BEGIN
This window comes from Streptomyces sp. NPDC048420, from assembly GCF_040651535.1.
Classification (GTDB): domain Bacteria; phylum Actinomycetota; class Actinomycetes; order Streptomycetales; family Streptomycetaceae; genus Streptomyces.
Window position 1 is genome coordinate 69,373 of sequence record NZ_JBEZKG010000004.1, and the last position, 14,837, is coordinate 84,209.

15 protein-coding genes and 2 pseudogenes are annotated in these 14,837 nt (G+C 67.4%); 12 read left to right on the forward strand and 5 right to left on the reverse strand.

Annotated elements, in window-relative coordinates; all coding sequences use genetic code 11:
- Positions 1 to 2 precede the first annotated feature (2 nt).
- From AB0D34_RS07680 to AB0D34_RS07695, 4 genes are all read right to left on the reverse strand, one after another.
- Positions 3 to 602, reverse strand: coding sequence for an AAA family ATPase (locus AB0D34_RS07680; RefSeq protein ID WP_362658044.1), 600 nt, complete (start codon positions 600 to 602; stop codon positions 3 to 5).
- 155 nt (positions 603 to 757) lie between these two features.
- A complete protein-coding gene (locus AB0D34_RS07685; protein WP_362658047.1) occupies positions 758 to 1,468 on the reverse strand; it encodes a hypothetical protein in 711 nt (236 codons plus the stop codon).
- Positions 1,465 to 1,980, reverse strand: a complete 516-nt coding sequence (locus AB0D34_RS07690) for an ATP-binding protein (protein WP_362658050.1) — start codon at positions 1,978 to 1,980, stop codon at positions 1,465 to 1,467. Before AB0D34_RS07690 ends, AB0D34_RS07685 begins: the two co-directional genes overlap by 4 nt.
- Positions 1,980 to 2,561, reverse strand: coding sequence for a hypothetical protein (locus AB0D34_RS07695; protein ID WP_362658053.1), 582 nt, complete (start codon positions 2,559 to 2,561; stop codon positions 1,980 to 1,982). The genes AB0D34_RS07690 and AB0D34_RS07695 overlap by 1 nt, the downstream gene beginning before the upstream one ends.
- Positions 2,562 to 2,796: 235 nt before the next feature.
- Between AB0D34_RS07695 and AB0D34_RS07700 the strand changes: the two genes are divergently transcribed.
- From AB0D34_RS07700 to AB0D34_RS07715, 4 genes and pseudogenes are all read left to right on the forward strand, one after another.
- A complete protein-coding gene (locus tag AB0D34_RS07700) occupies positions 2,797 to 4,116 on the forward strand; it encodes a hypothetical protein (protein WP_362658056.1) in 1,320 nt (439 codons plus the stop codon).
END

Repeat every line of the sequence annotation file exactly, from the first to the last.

This window comes from Streptomyces sp. NPDC048420, from assembly GCF_040651535.1.
Classification (GTDB): domain Bacteria; phylum Actinomycetota; class Actinomycetes; order Streptomycetales; family Streptomycetaceae; genus Streptomyces.
Window position 1 is genome coordinate 69,373 of sequence record NZ_JBEZKG010000004.1, and the last position, 14,837, is coordinate 84,209.

15 protein-coding genes and 2 pseudogenes are annotated in these 14,837 nt (G+C 67.4%); 12 read left to right on the forward strand and 5 right to left on the reverse strand.

Annotated elements, in window-relative coordinates; all coding sequences use genetic code 11:
- Positions 1 to 2 precede the first annotated feature (2 nt).
- From AB0D34_RS07680 to AB0D34_RS07695, 4 genes are all read right to left on the reverse strand, one after another.
- Positions 3 to 602, reverse strand: coding sequence for an AAA family ATPase (locus AB0D34_RS07680; RefSeq protein ID WP_362658044.1), 600 nt, complete (start codon positions 600 to 602; stop codon positions 3 to 5).
- 155 nt (positions 603 to 757) lie between these two features.
- A complete protein-coding gene (locus AB0D34_RS07685; protein WP_362658047.1) occupies positions 758 to 1,468 on the reverse strand; it encodes a hypothetical protein in 711 nt (236 codons plus the stop codon).
- Positions 1,465 to 1,980, reverse strand: a complete 516-nt coding sequence (locus AB0D34_RS07690) for an ATP-binding protein (protein WP_362658050.1) — start codon at positions 1,978 to 1,980, stop codon at positions 1,465 to 1,467. Before AB0D34_RS07690 ends, AB0D34_RS07685 begins: the two co-directional genes overlap by 4 nt.
- Positions 1,980 to 2,561, reverse strand: coding sequence for a hypothetical protein (locus AB0D34_RS07695; protein ID WP_362658053.1), 582 nt, complete (start codon positions 2,559 to 2,561; stop codon positions 1,980 to 1,982). The genes AB0D34_RS07690 and AB0D34_RS07695 overlap by 1 nt, the downstream gene beginning before the upstream one ends.
- Positions 2,562 to 2,796: 235 nt before the next feature.
- Between AB0D34_RS07695 and AB0D34_RS07700 the strand changes: the two genes are divergently transcribed.
- From AB0D34_RS07700 to AB0D34_RS07715, 4 genes and pseudogenes are all read left to right on the forward strand, one after another.
- A complete protein-coding gene (locus tag AB0D34_RS07700) occupies positions 2,797 to 4,116 on the forward strand; it encodes a hypothetical protein (protein WP_362658056.1) in 1,320 nt (439 codons plus the stop codon).